| Coronavirus →

Has Religion Made Christians Less Creative?

Have Christians neglected how they were intended to live out their faith starting in the end of the Middle Ages?

Erwin McManus
Erwin Raphael McManus joins CP Newsroom to talk about the relationship between being an artist and being a Christian on May 30, 2014. |

According to filmmaker, fashion designer and author Erwin Raphael McManus, since the Renaissance and Reformation, many Christians have often wrongly limited their faith calling to an intellectual vocation and not a creative one.

"If you look back at the time of the Renaissance, art, faith, beauty, was assumed to be part of faith, spirituality and the essence of the movement of Jesus," McManus told The Christian Post recently. "But what you kind of see is that the Enlightenment had a faith expression through the Reformation and if you see the Reformation — 'I think therefore I am' expression, every person can have a direct relationship with God, it's the thinking man's faith — but the Renaissance did not have a democratization. The Renaissance remained among the elite."

Since then, the Church considers artists "as Da Vinci and Michaelangelo and Rembrandt," however, "we expect every Christian to think but not every Christian to create," said the author of the recently released The Artisan Soul.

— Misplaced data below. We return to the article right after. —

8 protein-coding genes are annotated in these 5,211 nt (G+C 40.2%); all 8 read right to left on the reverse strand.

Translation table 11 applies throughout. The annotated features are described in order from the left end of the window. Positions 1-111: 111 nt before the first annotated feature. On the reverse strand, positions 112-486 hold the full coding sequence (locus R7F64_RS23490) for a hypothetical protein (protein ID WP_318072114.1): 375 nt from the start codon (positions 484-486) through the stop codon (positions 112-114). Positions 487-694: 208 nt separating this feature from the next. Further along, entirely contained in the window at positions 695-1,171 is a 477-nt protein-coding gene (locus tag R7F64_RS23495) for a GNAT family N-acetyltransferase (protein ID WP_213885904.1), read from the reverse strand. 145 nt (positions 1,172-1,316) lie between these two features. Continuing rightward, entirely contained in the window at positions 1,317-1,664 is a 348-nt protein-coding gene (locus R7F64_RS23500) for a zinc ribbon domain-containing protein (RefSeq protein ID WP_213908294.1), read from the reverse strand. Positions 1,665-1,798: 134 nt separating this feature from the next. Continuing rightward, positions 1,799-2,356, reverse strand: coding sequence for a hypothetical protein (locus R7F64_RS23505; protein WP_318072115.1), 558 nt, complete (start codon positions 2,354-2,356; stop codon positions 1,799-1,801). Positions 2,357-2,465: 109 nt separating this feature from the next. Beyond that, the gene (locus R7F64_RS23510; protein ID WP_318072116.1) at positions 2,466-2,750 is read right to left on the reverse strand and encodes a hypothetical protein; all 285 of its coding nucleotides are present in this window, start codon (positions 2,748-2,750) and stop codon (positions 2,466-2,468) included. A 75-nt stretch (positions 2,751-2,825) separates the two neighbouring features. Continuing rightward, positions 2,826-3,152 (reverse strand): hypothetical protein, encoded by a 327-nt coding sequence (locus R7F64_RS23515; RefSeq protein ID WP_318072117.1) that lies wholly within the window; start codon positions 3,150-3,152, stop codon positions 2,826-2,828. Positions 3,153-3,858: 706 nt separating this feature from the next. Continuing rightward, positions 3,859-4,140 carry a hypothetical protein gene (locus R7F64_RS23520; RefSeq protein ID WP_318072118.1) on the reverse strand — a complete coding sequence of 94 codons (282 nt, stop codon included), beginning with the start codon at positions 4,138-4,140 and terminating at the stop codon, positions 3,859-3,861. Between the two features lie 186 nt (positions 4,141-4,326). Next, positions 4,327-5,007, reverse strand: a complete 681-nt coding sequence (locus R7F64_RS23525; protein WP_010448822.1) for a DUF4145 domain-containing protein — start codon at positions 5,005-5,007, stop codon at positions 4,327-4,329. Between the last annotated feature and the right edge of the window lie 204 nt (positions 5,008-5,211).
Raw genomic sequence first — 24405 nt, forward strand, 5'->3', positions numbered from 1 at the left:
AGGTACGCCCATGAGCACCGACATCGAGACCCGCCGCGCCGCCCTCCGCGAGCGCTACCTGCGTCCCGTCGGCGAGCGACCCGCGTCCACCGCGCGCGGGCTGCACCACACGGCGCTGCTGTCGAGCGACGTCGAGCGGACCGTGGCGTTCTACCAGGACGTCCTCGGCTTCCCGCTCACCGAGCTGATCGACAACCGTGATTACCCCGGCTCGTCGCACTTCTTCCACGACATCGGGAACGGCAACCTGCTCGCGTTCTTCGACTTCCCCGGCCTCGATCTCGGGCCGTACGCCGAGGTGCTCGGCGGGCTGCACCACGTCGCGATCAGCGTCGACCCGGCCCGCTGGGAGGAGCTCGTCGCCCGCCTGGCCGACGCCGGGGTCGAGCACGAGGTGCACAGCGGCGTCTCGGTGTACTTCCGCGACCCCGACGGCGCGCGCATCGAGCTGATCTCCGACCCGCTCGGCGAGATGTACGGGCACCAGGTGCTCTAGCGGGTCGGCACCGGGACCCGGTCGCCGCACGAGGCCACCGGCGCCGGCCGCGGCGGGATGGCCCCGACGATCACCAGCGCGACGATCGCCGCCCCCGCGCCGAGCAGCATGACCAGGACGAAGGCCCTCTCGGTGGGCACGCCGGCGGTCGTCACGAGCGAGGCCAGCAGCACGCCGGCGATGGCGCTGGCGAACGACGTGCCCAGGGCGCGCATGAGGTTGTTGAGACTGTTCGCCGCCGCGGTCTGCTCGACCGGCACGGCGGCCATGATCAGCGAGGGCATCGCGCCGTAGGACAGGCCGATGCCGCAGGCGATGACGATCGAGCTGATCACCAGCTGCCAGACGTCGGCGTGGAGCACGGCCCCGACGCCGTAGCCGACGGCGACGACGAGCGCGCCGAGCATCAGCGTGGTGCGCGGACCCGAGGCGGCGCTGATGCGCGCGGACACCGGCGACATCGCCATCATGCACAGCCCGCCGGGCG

McManus, who is the founder of MOSAIC in Los Angeles, said that after becoming a Christian as a 20-year-old, he was frustrated that his new found faith left him with "no space to dream and to imagine."

"[It was almost] as if my imagination and creative essence was an enemy to the intention and mission of Jesus," said McManus. "And then diving into the scriptures and realizing somehow the Bible has been taken and turned into a manuscript of conformity. It needs to be reclaimed as manifesto for creativity."

Instead, McManus said, as humans created in the image of God, it is vital that Christians understand what makes themselves "different than every other species."

"One of the things that makes us different than beavers, and giraffes and gazelles and lions is that humans materialize the invisible," said McManus. "We have ideas, we have dreams, we have imagination, and when we form those ideas and imagination, we actually translate that into reality. The truth is, if you want to look at it from a broad framework, every human act is a creative act. It's materializing the invisible."

To watch the rest of his interview with CP, check out the video below.

Free CP Newsletters

Join over 250,000 others to get the top stories curated daily, plus special offers!


Most Popular

More Articles